Volatile Aussie dollar depends on China and US rates

Volatile Aussie dollar depends on China and US rates

 

Australian dollar against the greenback. Source: TheAustralian

The float of the Australian dollar in 1983 was the boldest and best change to this country’s economic framework in the last 70 years.

The complication is the Australian dollar has traded over a very wide range; it’s made big and sudden moves; and consensus predictions of the exchange rate often turn out to be very wrong.

The big drop in the value of the Australian dollar in the past 12 months (from 92 US cents to a little south of 70 US cents) was inevitable and desirable. Commodity prices have collapsed (by almost 30 per cent); our major export market, China, is slowing (currently, market expectations are that China will soon be in recession); the economy is lacklustre (growing at a rate of 2.25 per cent); and the Reserve Bank has cut the cash rate to a record low of 2 per cent (mainly to bring about a lower Aussie dollar).

The Australian dollar is expected to move lower in coming months — and, given China’s economic problems and the prospect of an increase in the US cash rate by year-end, that seems a reasonable view to take.

The medium-term outlook for the Australian dollar is for it to move down to about 60 US cents by mid-2016 and then trend around that level for a year or two.

In my view, the Aussie dollar will remain highly volatile; perhaps its low point for this cycle will be reached well before mid-2016; and as (and when) China goes into its next cyclical upswing, the Australian dollar could pick up somewhat against the US dollar.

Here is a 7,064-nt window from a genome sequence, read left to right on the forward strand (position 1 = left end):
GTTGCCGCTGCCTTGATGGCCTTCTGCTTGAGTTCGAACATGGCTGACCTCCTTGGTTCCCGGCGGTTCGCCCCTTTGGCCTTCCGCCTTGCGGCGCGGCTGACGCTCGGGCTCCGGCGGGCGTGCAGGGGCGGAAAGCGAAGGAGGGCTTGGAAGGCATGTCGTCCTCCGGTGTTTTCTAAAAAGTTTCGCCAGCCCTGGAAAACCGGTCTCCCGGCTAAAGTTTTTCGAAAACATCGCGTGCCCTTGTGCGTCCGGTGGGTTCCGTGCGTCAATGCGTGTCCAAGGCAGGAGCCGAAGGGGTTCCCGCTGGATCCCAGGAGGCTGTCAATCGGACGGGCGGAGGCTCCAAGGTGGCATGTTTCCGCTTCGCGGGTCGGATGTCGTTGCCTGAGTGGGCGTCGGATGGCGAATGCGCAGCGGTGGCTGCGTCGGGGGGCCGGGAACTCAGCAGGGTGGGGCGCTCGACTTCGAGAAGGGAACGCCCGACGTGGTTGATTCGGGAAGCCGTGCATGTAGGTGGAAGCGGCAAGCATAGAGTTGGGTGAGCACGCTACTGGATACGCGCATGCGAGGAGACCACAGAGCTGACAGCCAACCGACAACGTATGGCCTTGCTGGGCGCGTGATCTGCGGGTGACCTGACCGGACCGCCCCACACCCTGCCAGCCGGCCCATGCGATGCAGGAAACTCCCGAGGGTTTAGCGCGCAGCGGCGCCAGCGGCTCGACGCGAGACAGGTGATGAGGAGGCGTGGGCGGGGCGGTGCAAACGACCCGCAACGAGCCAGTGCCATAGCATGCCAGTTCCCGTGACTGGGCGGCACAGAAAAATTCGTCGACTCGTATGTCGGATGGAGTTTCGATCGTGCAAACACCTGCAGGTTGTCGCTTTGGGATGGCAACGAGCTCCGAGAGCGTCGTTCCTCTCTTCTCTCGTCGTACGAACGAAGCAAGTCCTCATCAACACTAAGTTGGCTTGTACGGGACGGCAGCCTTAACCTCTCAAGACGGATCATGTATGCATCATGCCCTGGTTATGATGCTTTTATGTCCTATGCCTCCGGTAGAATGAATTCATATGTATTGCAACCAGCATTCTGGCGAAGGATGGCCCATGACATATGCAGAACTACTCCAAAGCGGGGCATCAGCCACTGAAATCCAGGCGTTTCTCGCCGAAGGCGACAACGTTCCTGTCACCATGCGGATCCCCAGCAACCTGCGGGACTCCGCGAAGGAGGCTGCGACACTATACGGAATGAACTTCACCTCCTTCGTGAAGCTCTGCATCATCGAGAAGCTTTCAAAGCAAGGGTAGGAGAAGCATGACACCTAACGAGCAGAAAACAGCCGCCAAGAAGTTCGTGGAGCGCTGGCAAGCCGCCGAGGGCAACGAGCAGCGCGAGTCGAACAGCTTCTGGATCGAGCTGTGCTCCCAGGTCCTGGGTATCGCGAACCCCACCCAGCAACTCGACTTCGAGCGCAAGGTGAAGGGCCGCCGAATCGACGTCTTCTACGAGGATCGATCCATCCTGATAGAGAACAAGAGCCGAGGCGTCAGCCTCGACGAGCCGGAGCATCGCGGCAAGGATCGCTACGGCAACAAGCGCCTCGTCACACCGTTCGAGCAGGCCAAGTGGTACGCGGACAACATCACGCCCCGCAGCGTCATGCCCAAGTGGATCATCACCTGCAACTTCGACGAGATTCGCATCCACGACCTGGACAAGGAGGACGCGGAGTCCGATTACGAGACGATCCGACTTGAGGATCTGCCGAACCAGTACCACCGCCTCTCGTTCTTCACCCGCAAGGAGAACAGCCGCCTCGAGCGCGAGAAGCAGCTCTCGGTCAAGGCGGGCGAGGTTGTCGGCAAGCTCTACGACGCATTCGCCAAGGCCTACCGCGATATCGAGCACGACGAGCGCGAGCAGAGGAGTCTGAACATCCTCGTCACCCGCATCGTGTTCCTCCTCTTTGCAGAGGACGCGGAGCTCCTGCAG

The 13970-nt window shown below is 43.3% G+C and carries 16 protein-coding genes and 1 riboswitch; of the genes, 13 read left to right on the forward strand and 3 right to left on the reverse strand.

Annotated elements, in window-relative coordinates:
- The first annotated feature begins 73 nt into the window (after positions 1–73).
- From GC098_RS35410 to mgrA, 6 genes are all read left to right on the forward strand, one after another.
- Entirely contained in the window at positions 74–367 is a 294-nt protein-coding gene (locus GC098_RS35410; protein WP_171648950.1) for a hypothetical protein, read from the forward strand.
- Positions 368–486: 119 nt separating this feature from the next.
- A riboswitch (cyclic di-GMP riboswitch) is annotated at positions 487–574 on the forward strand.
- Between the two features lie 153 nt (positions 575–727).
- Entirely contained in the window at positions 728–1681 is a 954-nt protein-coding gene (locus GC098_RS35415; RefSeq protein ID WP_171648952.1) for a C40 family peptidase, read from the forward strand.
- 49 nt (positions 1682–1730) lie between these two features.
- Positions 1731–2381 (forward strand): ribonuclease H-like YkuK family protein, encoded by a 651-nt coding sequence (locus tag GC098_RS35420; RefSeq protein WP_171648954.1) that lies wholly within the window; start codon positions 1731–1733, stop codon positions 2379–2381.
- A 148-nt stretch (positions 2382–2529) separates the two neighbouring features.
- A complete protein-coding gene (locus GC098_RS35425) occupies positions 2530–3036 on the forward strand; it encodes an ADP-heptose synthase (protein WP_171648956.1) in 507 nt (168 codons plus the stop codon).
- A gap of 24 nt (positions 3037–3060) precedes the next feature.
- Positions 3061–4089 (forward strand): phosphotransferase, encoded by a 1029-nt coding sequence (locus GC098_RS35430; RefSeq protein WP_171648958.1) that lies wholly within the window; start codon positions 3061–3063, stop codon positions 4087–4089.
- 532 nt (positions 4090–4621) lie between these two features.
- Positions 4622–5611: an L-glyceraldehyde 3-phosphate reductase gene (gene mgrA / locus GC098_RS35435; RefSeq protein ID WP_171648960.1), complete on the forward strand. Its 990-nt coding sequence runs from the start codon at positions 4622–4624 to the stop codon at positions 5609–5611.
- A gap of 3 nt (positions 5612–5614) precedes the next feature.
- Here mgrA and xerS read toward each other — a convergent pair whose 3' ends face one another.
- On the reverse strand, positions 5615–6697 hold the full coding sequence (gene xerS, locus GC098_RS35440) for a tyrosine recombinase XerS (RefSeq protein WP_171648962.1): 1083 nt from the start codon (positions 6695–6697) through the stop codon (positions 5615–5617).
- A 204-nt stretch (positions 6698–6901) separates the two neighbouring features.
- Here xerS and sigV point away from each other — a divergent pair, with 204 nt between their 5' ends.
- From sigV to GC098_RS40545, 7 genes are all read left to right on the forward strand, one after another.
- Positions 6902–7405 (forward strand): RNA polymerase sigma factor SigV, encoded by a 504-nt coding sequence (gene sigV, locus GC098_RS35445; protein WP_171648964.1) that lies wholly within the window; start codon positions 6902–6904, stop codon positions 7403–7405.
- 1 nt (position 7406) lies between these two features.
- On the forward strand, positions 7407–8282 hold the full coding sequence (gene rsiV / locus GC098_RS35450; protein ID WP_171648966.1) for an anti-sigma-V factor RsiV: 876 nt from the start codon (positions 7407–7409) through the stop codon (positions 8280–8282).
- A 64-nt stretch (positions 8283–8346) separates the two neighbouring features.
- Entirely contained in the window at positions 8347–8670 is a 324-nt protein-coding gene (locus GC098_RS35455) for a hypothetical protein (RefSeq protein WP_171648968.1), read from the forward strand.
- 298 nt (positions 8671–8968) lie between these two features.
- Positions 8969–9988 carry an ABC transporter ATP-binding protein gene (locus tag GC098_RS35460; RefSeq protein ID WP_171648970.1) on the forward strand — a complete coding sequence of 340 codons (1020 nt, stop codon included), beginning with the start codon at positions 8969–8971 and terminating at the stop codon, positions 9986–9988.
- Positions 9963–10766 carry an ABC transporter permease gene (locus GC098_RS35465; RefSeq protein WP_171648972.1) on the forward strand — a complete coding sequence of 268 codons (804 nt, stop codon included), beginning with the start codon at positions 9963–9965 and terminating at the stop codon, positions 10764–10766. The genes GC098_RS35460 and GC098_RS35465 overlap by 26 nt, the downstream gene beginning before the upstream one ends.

The dominant influences on the Australian to US dollar exchange rate, in both the short run and over the next few years, are likely to be the prices of the commodities we export — for which expectations for Chinese economic growth will be all-important — and the level of our interest rates relative to those in the US. Let’s take them in turn.

As Deutsche Bank recently commented, “Although the exact date is still open, there is hardly any doubt that (US) rate hikes are in the offing … US Fed chair Janet Yellen may well prefer to make small steps in good time, instead of being forced to take the necessary actions to stabilise prices too late and under pressure.” As US interest rates move up, the US dollar could also push higher — especially against the Australian dollar, given that our cash rate is unlikely to be raised for a considerable time and, as the chart reminds us, bond yields here have already narrowed relative to those in the US.

The differential in interest rates is likely to be the major negative for our exchange rate to the greenback.

Much will depend on how the economic cycle in China plays out.

Certainly, growth there has weakened, but, particularly in recent months, market gloom about China may have run too far.

In the last couple of years, the prevailing view about China has been that the property collapse, and the failures among shadow banks that had financed the boom, would tip the economy into recession.

In fact, house prices in the biggest Chinese cities have been picking up for about four months.

These days, it’s the possible flow-on effects from the 35 per cent fall in Chinese share prices that are the main concern for many observers — even though linkages in China between the sharemarket and the economy are extremely weak. China’s trend rate of growth is declining as its GDP expands.

Forecasts for growth rates averaging 6 or 7 per cent for the next half-dozen years are fanciful, but 4 to 5 per cent average growth seems achievable.

Economic conditions in China will move cyclically around this (declining) trend rate of growth.

The Chinese economy has reasonable prospect of avoiding the hard landing that’s currently priced into commodities.

If this happens, and particularly if the global oversupply of iron ore is partially corrected by mine closures in China, the Australian dollar might not sit as long around 60 US cents as the consensus view in foreign exchange markets currently expects.

Don Stammer chairs QV Equities, is a director of IPE, and an adviser to the Third Link Growth Fund and Altius Asset Management. The views expressed are his alone.